Trotz’s homecoming to Nashville is pegged for Jan. 16, his first game with the Capitals against his old squad. Washington hosts the Predators on March 28.

“The fans love him,” Weber said. “I’m sure it’ll be a great reception for him. He’s been in Nashville for so long and he’s done so many good things, not only for the organization but for the city as well. He put his roots down in Nashville big-time. I think people will definitely be welcoming.”

Weber ultimately finished third for the Norris, voted upon by writers, but received the second-most first-place votes behind winner Duncan Keith.

>> As Ovechkin accepted his hardware, host George Stroumboulopoulos handed over the trophy and asked Ovechkin for a few words. Ovechkin thanked his teammates and his coach from last season, Adam Oates, but, “He right now don’t have a job now, so…wish good luck for him.”

He’s not wrong.

>> The teleconference with new Capitals goalie coach Mitch Korn pulled me away from the red carpet before Ovechkin arrived, sporting a blue suit, but the team posted video of his interview with Barry Melrose and Kathryn Tappen of the NHL Network. Melrose’s first question was whether Russia had a Las Vegas comparison, where “all the Russians go to gamble and drink vodka and all that stuff.”

“I don’t drink vodka,” Ovechkin replied, then he conceded that “Moscow is probably the most fun city I [have] been.”

>> Capitals center Marcus Johansson finished sixth in voting for the Lady Byng Trophy, awarded to the player “best combining sportsmanship and ability.” He received 128 votes, including one first-place nod.

>> Here’s a behind-the-scenes, mic’ed-up video with Ovechkin, courtesy of Monumental Network.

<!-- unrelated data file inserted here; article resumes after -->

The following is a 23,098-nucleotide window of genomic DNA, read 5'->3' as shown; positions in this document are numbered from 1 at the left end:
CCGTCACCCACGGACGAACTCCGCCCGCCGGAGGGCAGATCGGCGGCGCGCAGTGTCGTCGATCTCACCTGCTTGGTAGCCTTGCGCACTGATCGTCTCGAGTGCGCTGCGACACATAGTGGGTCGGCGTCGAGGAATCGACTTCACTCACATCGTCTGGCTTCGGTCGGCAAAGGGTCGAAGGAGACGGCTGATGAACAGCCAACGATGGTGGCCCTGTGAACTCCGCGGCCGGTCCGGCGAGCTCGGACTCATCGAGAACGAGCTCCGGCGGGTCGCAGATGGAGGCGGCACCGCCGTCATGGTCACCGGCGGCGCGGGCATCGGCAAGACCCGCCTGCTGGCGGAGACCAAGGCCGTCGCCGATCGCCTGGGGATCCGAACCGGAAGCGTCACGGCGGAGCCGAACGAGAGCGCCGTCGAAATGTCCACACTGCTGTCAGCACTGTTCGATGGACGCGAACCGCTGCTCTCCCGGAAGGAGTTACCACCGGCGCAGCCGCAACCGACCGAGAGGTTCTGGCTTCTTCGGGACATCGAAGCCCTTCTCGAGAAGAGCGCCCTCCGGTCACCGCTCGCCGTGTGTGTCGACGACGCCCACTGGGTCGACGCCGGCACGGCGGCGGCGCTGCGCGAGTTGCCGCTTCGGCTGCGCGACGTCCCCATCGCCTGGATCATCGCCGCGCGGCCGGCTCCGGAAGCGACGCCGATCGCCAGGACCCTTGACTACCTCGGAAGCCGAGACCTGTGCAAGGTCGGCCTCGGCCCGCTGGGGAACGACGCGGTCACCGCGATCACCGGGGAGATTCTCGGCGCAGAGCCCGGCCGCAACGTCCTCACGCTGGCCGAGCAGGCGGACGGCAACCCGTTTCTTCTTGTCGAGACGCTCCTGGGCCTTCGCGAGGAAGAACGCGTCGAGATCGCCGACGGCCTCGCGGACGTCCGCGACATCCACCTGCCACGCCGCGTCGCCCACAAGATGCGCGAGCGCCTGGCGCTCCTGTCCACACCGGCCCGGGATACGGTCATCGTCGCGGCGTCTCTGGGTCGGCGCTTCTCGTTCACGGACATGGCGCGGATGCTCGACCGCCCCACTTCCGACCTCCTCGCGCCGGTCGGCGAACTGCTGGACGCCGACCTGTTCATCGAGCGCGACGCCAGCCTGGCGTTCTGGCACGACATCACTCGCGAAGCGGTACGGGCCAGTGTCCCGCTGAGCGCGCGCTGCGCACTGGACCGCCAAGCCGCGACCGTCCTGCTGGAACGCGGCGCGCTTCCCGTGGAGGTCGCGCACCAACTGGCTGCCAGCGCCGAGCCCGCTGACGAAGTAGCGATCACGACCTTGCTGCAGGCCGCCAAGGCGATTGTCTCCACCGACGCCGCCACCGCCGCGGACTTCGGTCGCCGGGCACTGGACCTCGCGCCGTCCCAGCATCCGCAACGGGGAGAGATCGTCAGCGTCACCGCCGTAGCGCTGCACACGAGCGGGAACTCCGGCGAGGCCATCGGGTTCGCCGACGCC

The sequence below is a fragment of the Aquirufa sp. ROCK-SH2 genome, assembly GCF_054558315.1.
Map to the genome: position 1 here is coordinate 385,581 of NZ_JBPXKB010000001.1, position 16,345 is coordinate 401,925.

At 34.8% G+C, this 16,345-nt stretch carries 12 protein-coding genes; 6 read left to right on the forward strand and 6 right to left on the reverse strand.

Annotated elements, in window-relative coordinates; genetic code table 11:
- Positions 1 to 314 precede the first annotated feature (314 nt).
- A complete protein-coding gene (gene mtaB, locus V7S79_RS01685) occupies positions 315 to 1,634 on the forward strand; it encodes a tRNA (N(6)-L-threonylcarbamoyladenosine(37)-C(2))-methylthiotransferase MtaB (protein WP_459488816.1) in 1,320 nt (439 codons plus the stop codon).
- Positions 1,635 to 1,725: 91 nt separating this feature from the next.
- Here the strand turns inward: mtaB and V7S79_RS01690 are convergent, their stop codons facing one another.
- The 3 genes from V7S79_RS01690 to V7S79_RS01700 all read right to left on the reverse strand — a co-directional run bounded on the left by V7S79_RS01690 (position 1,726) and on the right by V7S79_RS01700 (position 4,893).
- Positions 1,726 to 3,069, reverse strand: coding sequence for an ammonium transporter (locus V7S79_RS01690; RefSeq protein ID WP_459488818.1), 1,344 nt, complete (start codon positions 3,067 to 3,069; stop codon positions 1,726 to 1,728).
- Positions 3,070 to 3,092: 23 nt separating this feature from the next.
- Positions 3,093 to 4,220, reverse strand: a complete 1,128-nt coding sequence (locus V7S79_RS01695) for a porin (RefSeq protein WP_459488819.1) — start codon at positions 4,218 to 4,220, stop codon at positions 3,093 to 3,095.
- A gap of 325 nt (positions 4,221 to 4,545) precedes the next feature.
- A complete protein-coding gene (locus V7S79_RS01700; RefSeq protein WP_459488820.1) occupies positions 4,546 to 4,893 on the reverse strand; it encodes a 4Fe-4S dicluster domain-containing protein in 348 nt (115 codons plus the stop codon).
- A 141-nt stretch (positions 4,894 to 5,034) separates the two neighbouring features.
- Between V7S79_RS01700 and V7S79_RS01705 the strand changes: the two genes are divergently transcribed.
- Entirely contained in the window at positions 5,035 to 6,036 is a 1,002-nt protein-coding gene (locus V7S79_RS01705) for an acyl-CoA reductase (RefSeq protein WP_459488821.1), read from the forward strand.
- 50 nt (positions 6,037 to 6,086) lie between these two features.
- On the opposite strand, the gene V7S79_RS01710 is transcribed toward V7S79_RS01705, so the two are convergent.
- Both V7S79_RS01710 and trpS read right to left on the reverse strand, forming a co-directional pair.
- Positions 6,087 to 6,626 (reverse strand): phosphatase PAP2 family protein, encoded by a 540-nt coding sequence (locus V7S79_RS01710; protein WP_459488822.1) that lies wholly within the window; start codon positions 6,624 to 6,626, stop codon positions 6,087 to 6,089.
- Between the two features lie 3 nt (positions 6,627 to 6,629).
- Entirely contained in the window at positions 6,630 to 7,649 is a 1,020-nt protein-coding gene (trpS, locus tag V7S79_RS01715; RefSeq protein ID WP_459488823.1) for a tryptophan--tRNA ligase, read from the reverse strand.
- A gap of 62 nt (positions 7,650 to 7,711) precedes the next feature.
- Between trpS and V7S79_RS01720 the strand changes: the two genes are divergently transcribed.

>> As for the full list of winners:

Ted Lindsay Award (most outstanding player, voted by the players): Sidney Crosby, Penguins.

Selke Trophy (forward who best excels in defensive aspects): Patrice Bergeron, Bruins.

Masterton Trophy (perseverance and dedication to hockey): Dominic Moore, Rangers.

Calder Trophy (top rookie): Nathan MacKinnon, Avalanche.

Art Ross Trophy (scoring champion): Crosby.

Maurice “Rocket” Richard Trophy (goal-scoring leader): Ovechkin.

King Clancy Memorial Trophy (leadership on and off the ice, and community contribution): Andrew Ference, Oilers.

NHL Foundation Player Award (community service): Bergeron.

Mark Messier NHL Leadership Award: Dustin Brown, Kings.

EA NHL 15 Cover Vote Winner: Bergeron.

Norris Trophy (top defenseman): Duncan Keith, Blackhawks.

Jack Adams Award (top head coach): Patrick Roy, Avalanche.

William M. Jennings Trophy (goaltender who plays at least 25 games for the club allowing the fewest goals): Jonathan Quick, Kings.

Lady Byng Trophy (best combination of sportsmanship and ability): Ryan O’Reilly, Avalanche.

General Manager of the Year: Bob Murray, Ducks.

Vezina Trophy (top goaltender): Tuukka Rask, Bruins.

Hart Trophy (MVP): Crosby.


Focus on Ovechkin meeting Trotz

Ovechkin on offseason changes: ‘The organization wants to improve’

Leftovers from Ovechkin’s availability